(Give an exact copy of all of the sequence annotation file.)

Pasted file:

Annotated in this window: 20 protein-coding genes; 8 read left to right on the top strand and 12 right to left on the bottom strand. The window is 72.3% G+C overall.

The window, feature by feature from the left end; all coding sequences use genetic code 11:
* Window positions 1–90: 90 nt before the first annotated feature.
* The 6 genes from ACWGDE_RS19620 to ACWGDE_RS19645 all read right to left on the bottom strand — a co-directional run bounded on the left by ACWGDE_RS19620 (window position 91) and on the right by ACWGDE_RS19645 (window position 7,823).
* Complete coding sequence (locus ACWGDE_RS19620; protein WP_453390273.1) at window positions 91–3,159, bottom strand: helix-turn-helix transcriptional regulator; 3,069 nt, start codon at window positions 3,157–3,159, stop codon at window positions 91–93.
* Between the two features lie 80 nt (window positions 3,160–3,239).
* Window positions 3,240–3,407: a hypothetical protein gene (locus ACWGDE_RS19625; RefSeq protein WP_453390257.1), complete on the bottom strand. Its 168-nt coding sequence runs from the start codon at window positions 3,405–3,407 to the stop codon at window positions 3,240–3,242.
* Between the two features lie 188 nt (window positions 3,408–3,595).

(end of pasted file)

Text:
Annotated in this window: 20 protein-coding genes; 8 read left to right on the top strand and 12 right to left on the bottom strand. The window is 72.3% G+C overall.

The window, feature by feature from the left end; all coding sequences use genetic code 11:
* Window positions 1–90: 90 nt before the first annotated feature.
* The 6 genes from ACWGDE_RS19620 to ACWGDE_RS19645 all read right to left on the bottom strand — a co-directional run bounded on the left by ACWGDE_RS19620 (window position 91) and on the right by ACWGDE_RS19645 (window position 7,823).
* Complete coding sequence (locus ACWGDE_RS19620; protein WP_453390273.1) at window positions 91–3,159, bottom strand: helix-turn-helix transcriptional regulator; 3,069 nt, start codon at window positions 3,157–3,159, stop codon at window positions 91–93.
* Between the two features lie 80 nt (window positions 3,160–3,239).
* Window positions 3,240–3,407: a hypothetical protein gene (locus ACWGDE_RS19625; RefSeq protein WP_453390257.1), complete on the bottom strand. Its 168-nt coding sequence runs from the start codon at window positions 3,405–3,407 to the stop codon at window positions 3,240–3,242.
* Between the two features lie 188 nt (window positions 3,408–3,595).